The Parker/Rubin study found that MAGA members are not demographically diverse:

  • 60% are White, Christian, and male.
  • About half are retired, over 65 years of age, and earn at least $50K per year.
  • Roughly 30% have at least a college degree.

Since about half are middle-class by income, and nearly a third are middle-class by education. the data show that economic anxiety isn’t the primary explanation for Trumpism.

Roughly 85% of MAGA supporters are members of gun-rights groups. Approximately 60% are members of pro-police groups. In addition, 50% belong to anti-lockdown and pro-life groups. Significantly, only 38% of the MAGA movement identify with the “Stop the Steal” campaign, and only 23% identify with militia movements of any kind.

So what IS driving the MAGA movement? Parker and Blum ask: if they want to Make America Great Again, what’s wrong with America? They started with questions about racial resentment:

Note that 90% disagreed with whether “slavery and discrimination make it difficult for Blacks to work their way up,” and whether “Blacks have gotten less than they deserve”. A lot of their response seems to boil down to “I don’t want those people doing better than me.” What seems true is that resentment over possibly losing status is the driving force behind Trumpism.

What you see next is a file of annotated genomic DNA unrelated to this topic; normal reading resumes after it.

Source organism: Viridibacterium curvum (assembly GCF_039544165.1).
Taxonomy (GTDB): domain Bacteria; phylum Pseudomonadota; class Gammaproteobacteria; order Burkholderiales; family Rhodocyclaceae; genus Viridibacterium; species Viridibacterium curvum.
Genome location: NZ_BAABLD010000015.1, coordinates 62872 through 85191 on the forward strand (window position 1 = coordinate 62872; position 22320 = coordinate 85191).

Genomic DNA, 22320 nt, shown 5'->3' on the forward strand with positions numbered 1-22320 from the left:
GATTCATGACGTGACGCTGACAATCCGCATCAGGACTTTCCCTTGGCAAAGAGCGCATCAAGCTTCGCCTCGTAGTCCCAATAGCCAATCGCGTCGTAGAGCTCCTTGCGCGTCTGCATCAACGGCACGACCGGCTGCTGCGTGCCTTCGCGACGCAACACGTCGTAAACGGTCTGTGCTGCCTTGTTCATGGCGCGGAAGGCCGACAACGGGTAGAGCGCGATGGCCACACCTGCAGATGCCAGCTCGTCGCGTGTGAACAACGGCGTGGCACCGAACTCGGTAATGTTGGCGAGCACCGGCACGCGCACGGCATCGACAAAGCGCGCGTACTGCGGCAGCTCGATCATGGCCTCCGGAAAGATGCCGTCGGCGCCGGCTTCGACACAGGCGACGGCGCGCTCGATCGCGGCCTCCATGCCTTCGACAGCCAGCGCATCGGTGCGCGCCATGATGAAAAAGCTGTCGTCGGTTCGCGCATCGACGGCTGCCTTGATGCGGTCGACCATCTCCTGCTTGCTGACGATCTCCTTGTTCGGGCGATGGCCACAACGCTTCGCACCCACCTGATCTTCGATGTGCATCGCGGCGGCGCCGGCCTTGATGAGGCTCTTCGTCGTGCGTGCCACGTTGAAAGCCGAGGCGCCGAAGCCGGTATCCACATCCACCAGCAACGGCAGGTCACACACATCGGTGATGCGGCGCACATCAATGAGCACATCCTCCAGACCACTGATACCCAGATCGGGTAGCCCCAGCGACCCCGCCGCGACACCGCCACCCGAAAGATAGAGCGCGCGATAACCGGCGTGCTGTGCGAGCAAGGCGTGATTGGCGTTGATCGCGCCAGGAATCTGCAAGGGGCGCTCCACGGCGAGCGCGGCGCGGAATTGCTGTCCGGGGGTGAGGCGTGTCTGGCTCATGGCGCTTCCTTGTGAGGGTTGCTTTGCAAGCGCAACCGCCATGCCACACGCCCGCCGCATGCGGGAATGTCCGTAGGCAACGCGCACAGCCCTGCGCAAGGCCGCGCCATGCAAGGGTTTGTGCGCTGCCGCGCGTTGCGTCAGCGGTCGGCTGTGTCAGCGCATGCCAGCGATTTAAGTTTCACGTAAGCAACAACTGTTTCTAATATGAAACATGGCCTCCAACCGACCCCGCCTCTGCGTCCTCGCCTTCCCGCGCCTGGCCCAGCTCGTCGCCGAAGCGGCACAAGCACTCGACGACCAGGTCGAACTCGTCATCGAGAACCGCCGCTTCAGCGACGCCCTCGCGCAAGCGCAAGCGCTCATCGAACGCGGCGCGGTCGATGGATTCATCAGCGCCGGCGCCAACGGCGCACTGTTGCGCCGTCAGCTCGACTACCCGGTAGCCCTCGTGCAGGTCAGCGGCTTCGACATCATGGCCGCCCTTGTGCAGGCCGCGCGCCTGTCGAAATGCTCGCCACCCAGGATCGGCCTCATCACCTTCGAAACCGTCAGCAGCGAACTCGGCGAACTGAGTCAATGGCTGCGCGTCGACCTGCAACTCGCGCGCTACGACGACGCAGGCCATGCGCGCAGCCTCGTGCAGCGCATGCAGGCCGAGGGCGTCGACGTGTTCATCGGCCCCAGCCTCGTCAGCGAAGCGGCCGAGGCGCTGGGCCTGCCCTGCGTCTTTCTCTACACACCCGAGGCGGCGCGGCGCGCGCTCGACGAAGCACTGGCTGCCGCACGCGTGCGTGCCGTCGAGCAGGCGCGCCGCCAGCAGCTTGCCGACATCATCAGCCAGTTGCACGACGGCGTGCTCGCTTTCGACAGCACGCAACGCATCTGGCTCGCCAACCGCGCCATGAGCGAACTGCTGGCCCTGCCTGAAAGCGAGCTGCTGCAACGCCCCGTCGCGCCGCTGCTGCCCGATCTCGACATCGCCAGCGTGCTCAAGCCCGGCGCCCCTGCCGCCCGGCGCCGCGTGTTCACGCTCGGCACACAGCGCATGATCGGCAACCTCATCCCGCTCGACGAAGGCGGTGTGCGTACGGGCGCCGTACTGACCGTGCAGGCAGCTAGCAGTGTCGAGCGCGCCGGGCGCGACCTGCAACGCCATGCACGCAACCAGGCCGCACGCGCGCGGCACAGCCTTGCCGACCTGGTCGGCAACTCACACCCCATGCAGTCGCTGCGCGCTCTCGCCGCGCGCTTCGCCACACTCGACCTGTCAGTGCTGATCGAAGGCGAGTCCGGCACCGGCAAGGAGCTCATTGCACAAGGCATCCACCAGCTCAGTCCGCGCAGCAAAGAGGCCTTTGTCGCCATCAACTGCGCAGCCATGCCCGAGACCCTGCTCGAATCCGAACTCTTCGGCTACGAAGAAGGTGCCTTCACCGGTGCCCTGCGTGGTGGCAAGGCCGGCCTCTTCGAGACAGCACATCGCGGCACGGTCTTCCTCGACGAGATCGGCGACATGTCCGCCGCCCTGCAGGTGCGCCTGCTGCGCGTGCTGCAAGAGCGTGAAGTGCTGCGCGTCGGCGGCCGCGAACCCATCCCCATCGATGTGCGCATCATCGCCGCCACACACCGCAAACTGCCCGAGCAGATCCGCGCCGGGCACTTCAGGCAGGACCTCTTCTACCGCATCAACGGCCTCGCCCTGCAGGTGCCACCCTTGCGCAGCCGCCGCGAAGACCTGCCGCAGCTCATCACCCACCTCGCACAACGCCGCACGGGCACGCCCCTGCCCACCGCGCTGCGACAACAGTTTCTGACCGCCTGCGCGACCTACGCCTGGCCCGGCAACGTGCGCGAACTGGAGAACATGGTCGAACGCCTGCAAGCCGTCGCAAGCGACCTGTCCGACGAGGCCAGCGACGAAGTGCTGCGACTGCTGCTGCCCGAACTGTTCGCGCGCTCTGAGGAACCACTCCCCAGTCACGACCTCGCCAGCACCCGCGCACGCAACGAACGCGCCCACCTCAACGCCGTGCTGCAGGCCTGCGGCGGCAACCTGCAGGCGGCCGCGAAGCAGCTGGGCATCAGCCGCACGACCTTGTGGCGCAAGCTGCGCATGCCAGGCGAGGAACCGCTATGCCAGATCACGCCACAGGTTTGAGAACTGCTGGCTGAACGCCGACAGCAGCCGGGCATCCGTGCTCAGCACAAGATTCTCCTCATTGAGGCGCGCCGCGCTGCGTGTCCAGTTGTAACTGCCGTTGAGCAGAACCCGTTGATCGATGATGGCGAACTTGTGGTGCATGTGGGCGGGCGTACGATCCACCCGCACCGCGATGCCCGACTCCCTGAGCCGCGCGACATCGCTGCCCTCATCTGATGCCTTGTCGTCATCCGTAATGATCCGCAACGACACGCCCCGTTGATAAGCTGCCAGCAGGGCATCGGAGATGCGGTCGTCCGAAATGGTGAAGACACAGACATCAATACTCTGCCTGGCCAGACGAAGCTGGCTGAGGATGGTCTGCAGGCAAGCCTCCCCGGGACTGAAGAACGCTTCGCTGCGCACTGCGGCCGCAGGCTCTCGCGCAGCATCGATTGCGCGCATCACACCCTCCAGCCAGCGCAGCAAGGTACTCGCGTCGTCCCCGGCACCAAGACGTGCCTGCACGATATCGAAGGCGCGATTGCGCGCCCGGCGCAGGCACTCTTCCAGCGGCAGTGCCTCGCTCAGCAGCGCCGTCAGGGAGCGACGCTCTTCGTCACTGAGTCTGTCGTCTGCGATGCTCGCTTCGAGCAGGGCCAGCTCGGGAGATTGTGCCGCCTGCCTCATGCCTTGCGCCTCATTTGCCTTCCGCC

What about views on immigrants and women?

  • 85% of respondents believe that “Immigration is changing the culture for the worse,”. They also believe that “Immigrants refuse to abide by our laws.”
  • On questions used to assess sexism, about 75% agreed that: 1) Women are seeking special favors; 2) Feminists make unreasonable demands of men; and 3) Feminists are seeking more power than men.

Parker and Blum asked a series of questions about political activism. At least 50% have signed a petition, contacted a representative, participated in a boycott, or donated funds to a campaign. Roughly 45% attended a political meeting, 35% have attended a rally, and 30% have volunteered for a campaign.

Approximately 90% of MAGA supporters self-identify as Republicans, or lean GOP, the rest saying that they are independents. Importantly to Trump’s Big Lie, they found that 90% of the MAGA movement disagreed with making it easier for people to vote: